By Anatol Scott
In his “Letter: Garinagu, reparations and CARICOM
,” the main points of Mr Joseph Guerrero’s argument are quite clear:
1. The Garinagu in “Belize, Guatemala, Honduras, Nicaragua, and the United States .... were not consulted nor were they included in the reparations claim now underway”;
2. Chatoyer was “killed”, not assassinated;
3. “None of the .... countries in which Garinagu live is a part of CARICOM so .... they can be eliminated as far as CARICOM’s reparations claim is concerned and .... the state of Belize has no claim to make on behalf of the Garinagu living there;”
4. “The Garinagu stand a better chance bringing their own case against former colonial powers as their case is distinct from that of the CARICOM claims over slavery;”
5. “No one Garifuna organization will be able to take on this task. They will have to work together under the umbrella of one central Garifuna organization working toward a common goal of winning such a case against the powerful British government.”
Anatol Leopold Scott is a graduate of the St Vincent Boys’ Grammar School. In 1969, he was appointed executive secretary of the St Vincent Tourist Board under James Mitchell, the then minister of agriculture, tourism, and trade. He emigrated to Canada where he worked at different jobs in government and private enterprises. He pursued higher education at the University Of Alberta, graduating BA (1993) with distinction, and MA (1994) in History.
Instead of digesting what Mr Guerero has written and possibly accepting some of what he is saying, Pknight, one of the leading ‘internet crazies’ (as defined by Dr Ralph Gonsalves
) seeks to impose his view on Mr Guerrero by insisting that “we cannot afford or encourage any division, we have to stick together as one people, one voice, one destiny.” Pknight hammers home the dogma: “the St Vincent and the Grenadines position is clear on this reparation matter.”
There is no room in Pknight’s world for discussion or disagreement; we must all become automatons, thinking the prescribed thoughts by those who know it all, voicing one prepackaged opinion so that we can hopefully share, one day, in some sort of heavenly social dream.
This approach may be acceptable to ideologues and the fanatically religious but it should not be imposed on the rest of us nobodies. I am a nobody and I cannot be called an ‘internet crazy’ because I am not afraid to use my full name and neither can I be accused of being a member of the NDP.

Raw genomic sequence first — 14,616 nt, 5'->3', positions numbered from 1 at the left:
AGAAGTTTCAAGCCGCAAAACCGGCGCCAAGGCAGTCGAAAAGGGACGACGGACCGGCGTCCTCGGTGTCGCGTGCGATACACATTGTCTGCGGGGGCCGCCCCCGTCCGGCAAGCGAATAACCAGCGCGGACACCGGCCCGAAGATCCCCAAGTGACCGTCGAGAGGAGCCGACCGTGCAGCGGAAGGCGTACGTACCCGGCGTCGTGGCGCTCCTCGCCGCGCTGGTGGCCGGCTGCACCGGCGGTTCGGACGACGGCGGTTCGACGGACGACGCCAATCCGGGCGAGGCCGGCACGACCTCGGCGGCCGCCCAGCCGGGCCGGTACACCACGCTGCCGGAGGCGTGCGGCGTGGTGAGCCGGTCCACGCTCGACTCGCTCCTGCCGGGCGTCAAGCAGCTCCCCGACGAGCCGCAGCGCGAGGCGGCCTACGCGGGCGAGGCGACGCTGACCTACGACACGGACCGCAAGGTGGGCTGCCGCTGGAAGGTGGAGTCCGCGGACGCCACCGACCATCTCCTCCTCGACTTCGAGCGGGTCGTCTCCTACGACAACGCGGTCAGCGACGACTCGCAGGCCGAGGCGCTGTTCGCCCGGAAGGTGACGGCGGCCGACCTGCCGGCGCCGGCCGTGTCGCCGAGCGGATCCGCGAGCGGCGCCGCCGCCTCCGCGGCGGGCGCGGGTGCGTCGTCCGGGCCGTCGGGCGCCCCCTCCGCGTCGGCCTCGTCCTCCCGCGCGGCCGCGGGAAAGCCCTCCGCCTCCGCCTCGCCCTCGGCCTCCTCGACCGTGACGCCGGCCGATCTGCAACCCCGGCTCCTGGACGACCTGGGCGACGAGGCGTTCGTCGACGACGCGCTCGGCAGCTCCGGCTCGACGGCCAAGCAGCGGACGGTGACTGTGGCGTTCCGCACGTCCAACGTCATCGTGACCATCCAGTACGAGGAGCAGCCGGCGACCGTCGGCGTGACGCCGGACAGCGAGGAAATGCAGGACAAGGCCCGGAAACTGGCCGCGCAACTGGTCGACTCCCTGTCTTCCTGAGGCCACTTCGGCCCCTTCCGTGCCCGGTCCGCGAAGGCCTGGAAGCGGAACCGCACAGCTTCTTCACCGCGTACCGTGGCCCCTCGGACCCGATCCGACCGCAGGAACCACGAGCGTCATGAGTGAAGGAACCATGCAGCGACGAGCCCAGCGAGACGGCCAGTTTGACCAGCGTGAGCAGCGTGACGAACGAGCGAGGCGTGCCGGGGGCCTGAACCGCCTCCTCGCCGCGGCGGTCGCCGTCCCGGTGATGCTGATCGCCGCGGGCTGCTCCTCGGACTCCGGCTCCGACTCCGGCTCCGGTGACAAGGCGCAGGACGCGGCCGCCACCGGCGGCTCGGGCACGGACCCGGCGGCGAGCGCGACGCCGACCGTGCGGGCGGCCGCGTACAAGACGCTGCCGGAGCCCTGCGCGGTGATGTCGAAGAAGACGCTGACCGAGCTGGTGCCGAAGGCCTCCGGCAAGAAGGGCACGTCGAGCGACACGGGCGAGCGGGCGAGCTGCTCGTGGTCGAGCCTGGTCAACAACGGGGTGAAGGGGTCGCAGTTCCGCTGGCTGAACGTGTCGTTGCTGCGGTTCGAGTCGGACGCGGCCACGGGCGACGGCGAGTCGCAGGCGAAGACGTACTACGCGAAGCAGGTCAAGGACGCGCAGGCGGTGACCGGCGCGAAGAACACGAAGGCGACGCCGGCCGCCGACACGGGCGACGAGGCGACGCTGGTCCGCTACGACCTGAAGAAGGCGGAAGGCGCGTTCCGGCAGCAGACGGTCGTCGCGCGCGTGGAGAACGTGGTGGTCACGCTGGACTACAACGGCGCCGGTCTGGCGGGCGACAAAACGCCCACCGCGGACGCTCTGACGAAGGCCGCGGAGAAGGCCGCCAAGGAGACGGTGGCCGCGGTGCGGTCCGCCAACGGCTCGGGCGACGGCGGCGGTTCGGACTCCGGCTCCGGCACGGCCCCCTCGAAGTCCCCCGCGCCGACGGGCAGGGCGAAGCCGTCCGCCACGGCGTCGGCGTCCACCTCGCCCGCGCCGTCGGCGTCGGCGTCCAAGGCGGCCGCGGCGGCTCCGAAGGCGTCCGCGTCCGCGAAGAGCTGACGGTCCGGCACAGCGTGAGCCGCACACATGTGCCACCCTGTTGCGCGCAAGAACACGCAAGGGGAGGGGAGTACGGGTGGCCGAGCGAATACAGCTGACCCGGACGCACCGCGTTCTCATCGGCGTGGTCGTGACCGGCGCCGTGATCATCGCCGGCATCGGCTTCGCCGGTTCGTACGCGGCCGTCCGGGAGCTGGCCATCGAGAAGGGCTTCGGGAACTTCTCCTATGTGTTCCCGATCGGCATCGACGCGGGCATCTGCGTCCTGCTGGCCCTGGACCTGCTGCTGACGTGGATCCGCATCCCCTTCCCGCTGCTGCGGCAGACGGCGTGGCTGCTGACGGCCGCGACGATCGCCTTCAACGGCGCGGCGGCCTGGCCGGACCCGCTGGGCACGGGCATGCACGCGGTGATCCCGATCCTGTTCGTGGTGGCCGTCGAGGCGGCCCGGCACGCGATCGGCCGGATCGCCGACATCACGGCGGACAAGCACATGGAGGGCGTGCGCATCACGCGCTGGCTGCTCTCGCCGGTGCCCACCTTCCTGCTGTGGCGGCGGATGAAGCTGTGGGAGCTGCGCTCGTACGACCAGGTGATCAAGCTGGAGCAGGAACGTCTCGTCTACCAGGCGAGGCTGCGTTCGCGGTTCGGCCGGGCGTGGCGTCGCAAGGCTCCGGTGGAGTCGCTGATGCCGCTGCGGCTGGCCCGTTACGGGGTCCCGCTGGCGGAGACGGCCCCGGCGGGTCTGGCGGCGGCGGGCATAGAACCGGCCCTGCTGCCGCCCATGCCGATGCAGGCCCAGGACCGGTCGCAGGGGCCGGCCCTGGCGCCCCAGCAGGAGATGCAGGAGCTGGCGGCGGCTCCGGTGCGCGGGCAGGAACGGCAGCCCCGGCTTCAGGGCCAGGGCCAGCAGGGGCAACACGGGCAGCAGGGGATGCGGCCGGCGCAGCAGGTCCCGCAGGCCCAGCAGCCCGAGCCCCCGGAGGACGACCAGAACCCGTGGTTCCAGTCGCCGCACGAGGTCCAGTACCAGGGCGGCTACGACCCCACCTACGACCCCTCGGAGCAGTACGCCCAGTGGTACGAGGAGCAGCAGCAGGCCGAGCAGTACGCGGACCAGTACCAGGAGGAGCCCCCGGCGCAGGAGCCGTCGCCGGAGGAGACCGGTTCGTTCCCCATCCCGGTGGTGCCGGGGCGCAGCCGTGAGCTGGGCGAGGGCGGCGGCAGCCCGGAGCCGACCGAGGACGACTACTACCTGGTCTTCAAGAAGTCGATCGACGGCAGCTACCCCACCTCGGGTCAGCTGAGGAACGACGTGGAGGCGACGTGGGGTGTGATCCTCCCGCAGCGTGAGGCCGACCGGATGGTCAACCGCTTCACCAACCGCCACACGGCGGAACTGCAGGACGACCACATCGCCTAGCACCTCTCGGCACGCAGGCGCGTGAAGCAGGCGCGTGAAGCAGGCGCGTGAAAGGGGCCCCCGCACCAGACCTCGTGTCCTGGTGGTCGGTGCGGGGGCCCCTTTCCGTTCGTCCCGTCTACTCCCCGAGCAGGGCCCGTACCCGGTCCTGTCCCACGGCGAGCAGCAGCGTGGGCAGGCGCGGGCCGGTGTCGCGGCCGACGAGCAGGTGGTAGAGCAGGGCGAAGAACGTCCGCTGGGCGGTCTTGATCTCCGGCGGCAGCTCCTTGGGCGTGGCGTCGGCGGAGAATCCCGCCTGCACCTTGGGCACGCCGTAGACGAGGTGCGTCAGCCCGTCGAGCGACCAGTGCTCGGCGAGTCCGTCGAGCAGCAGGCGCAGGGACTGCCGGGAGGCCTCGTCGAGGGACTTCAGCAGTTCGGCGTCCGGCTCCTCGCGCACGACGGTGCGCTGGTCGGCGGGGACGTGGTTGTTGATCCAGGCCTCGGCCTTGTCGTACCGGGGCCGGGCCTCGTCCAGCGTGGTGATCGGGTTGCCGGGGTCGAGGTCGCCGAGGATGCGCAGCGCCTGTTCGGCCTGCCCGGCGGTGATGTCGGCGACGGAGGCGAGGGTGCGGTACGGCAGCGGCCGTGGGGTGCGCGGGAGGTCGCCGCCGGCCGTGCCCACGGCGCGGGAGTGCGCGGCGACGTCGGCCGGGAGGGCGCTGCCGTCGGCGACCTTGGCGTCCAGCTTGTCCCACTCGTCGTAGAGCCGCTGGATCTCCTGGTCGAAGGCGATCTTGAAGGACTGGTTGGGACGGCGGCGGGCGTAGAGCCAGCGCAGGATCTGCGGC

I am begging Pknight to please accept that other people might not be as rhinoceros-headed as he seems to be on this and other matters. See an example
He goes on to say that the Garinagu should “pursue and settle the stolen land issue first, and let’s see what happens.” What stolen land issue? The Yellow Caribs were Kalinago and they lived very peacefully, for the most part, with the French inhabitants for over 150 years. The Kalinago and the Garifuna were not signatories to the 1763 Treaty agreed to by the French, English and Spanish.
If there is a land issue, it begins with the treaty between the Garifuna and the British, which ended the First Carib War. By signing that treaty, the Garifuna gave up their right to almost half of the land on St Vincent. The problem for the Garinagu lies in the St Vincent Garifuna declaration of the war that ended in 1796. During and after that war, the argument used by the British was one of treason against the Garifuna, based on their acceptance of French citizenship.
The question should be asked: Did the entire Garifuna people accept French citizenship? It would seem that the leadership, Chatoyer and Duvallée and perhaps a few others did accept that citizenship (which was not really available to them) but that does not mean that all of the exported people did.
The thing that is disgraceful and needs to be legally challenged about the deportation of the vast majority of an indigenous people is this, so far unmentioned, fact; instead of punishing the few leaders who accepted French citizenship, the colonial leaders engaged in a draconian act; they exported all of those people because they considered them all traitors.
By deporting those people, the British were able to purloin Garifuna land but, by turning the argument of treason (by all of this people) which was used by the British on its head and throwing it back in a court of justice, I believe the Garinagu might have a winning case against the British.
Pknight goes on to say that “only SVG can bring this to the ICJ table at present.” Based on my argument here and, in a subdued manner, in my three-part article, Don’t Mess with History, I think that SVG would be opening itself to a charge of conflict of interest in that SVG is now the recipient of all the benefits that flowed from the British land grab. The only people who can bring this case to the court are the Garinagu through a central organization (as suggested by Mr Guerrero) and there is no need for them to present the losing argument of genocide against their people.
I completely agree with Mr Guerrero when he says: “The case of stolen lands must come from the victims. The clear victims are the descendants of those exiled. The case for stolen lands is for them to make,” not SVG or CARICOM
By the way, Mr Guerrero, you have used the term Garinagu throughout your presentation to refer to what many people (including myself) refer to as Garifuna. This has confused me for some time. According to other sources, the term Garinagu refers to the hybrid indigenous people that now exist in places such as Belize, Guatemala, Honduras, Nicaragua and the United States, whereas the term Garifuna refers to the language spoken by such people. On the other hand, most people in St Vincent and most of the other Caribbean islands refer to the Garifuna, not as a language, but as those people of mixed Kalinago (Yellow Carib) and African descent. Could you offer some sort of clarity on this issue?